Gustavo Bruzual (born in Caracas, August 2, 1949). Astronomer and PhD degree in 1981 from the University of California in Berkeley, USA. His thesis versed on Spectral Evolution of Galaxies. Then after he joined the staff at Centro de Investigaciones de Astronomía (CIDA) in Mérida, Venezuela, where he served for more than 30 years, including 21 years as director of the center. His research is centered on evolutionary population synthesis and modeling the spectral evolution of galaxies. His work in collaboration with S. Charlot (IAP, France) has become a landmark in the field. Their three papers together have received over 6200 citations. The Bruzual and Charlot (2003) models have proven very useful in deriving the physical properties of galaxies of different types observed in large galaxy surveys like the SDSS, allowing to characterize galaxies at various redshifts as belonging to the red sequence or the blue cloud, and providing an estimate of the stellar mass and its growth rate,in these systems. Currently G. Bruzual is working on improving different aspects of stellar population synthesis, like the treatment of TP-AGB and WR stars in spectral evolution models. Actually is investigador Titular at the Centro de Radioastronomía y Astrofísica (CryA) in the Morelia Campus of the Universidad Nacional Autónoma de México (UNAM) and professor at the UNAM Graduate Program in Astrophysics.

Particle physics[edit]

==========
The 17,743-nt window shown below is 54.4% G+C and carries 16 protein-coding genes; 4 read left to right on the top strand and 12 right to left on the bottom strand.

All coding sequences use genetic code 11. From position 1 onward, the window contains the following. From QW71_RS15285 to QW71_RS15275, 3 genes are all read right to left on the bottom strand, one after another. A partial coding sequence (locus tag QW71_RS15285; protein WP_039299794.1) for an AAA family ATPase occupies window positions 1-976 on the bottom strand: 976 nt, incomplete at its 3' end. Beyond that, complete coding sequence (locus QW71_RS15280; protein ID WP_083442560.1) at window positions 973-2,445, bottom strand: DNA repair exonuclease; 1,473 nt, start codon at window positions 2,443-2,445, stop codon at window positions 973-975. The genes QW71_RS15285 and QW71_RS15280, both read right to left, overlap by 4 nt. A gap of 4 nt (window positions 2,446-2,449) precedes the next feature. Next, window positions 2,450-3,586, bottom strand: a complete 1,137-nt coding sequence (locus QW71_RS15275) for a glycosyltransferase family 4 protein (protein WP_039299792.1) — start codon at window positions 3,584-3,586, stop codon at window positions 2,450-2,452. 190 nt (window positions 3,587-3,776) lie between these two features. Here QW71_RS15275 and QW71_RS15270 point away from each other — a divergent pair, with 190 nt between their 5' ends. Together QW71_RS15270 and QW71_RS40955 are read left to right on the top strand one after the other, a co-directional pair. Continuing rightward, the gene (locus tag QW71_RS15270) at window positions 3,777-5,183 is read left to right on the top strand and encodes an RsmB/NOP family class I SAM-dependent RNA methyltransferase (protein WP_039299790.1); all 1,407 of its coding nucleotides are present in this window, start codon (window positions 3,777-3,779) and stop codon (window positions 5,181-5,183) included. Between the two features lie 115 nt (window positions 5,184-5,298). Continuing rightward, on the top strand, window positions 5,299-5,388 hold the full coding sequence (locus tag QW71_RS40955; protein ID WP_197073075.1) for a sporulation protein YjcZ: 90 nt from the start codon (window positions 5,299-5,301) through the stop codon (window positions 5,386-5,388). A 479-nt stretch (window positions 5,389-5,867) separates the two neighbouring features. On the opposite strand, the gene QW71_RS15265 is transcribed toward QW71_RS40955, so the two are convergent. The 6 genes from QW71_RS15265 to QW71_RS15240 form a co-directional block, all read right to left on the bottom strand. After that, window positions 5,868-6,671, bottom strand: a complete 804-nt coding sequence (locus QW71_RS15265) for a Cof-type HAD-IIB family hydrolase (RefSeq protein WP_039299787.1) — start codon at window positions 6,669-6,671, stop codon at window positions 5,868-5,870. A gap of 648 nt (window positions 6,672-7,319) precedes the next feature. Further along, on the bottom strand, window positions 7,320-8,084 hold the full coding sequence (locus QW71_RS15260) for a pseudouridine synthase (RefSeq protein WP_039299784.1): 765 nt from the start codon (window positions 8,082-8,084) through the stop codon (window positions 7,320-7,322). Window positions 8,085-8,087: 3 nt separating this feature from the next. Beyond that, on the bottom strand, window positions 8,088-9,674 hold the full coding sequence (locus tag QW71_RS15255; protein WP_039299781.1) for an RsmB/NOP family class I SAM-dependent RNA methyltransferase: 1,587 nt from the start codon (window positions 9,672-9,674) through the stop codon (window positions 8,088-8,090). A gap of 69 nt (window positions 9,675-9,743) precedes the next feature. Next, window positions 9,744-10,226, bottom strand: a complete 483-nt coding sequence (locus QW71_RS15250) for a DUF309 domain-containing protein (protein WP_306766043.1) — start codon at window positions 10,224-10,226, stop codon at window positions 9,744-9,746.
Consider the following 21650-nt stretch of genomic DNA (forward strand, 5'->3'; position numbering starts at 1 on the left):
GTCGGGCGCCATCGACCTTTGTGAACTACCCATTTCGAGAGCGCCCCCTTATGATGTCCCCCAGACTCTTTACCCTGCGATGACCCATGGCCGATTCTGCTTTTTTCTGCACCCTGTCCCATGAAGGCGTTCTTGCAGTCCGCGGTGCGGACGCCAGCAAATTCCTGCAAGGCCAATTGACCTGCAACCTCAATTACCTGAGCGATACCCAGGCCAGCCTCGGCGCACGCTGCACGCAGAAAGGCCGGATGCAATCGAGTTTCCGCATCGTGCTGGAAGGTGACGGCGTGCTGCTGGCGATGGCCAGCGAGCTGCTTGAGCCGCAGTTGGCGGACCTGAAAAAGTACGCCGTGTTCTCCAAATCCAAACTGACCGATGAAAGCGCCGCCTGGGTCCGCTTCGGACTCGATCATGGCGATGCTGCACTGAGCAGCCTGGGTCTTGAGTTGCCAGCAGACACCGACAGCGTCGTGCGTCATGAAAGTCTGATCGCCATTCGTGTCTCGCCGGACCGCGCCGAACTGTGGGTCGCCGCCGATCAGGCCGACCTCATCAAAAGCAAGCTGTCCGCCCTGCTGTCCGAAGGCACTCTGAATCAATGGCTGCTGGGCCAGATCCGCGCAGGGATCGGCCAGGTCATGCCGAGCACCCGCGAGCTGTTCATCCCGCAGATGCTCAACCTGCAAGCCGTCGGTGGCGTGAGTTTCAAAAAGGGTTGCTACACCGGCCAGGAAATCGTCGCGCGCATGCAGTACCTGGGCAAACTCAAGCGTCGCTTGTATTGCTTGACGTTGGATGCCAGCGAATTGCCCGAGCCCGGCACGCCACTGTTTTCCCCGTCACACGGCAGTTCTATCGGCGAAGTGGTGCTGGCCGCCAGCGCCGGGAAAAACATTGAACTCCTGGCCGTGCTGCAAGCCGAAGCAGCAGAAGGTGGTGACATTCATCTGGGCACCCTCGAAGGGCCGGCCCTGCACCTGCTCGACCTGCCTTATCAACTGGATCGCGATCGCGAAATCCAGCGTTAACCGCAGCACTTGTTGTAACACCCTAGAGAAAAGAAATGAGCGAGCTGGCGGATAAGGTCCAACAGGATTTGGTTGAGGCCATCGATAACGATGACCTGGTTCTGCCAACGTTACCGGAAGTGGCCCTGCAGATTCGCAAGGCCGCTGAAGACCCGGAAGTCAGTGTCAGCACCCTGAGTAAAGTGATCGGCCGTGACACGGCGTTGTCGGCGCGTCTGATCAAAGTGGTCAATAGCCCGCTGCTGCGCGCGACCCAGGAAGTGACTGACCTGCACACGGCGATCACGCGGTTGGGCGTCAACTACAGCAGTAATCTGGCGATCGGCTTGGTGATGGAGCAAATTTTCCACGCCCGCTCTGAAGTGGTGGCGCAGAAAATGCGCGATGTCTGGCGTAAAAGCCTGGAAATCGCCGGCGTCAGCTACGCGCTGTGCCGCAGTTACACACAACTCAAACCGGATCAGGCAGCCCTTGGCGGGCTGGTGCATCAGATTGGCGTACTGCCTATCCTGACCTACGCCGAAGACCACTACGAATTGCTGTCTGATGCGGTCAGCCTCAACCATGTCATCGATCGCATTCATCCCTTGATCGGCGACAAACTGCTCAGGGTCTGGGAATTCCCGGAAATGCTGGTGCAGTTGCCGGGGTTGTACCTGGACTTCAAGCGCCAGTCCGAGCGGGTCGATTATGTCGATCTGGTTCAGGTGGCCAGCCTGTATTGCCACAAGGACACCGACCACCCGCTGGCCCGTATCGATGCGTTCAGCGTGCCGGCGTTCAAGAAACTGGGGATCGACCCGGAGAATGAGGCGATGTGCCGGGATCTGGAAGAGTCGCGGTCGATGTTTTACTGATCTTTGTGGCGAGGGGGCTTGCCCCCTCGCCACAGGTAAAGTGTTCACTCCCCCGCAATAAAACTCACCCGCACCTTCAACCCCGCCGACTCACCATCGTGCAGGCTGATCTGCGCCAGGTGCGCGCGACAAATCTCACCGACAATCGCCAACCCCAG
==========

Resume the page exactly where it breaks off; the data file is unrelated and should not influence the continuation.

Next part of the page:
Mayly Sánchez (born in Caracas, 1972) Venezuelan-born particle physicist who researches at Iowa State University. In 2011, she was awarded the Presidential Early Career Awards for Scientists and Engineers (PECASE), the highest honor given by the United States to beginning scientists, who are in the early stages of their research careers. In 2013, she was named by the BBC as one of the top ten women scientists in Latin America. At Universidad de Los Andes, ULA in Mérida completed an undergraduate degree in physics in 1995, and won a scholarship for postgraduate work at[29] the International Centre for Theoretical Physics in Trieste, Italy. Earning her diploma in high energy physics in 1996, she was accepted into a doctoral program at Tufts University outside of Boston, Massachusetts[30] and completed her PhD in 2003.[31] After graduation, Sánchez worked as postdoctoral researcher at Harvard University. In 2007 she was hired as assistant physicist at the US Energy Department's Argonne National Laboratory. In 2009 she joined the faculty of Iowa State University, where she is now an Associate Professor of Physics and Astronomy and Cassling Family Professor.[32] Her research is part of the Long Baseline Neutrino Experiment (DUNE), which is planned to send an intense beam of neutrinos from the Fermi National Accelerator Laboratory in Batavia, Illinois to a detector located at the Homestake Mine in South Dakota.[33] The experiment is designed to help scientists understand how the universe formed and why neutrinos change form, especially when they pass through rock.[34] Sánchez is also working on the Main Injector Neutrino Oscillation Search and NOνA experiments designed to study neutrino oscillations sent from Fermilab detectors in northern Minnesota,[33] and she is a spokesperson of the Accelerator Neutrino Neutron Interaction Experiment (ANNIE) at Fermilab. In 2012, the White House announced[35] that Sánchez was one of the 2011 PECASE Award winners, which is the highest award granted by the United States to young scientists beginning their careers.[36] In 2013, she was named by the BBC as one of the top ten women scientists in Latin America.[37]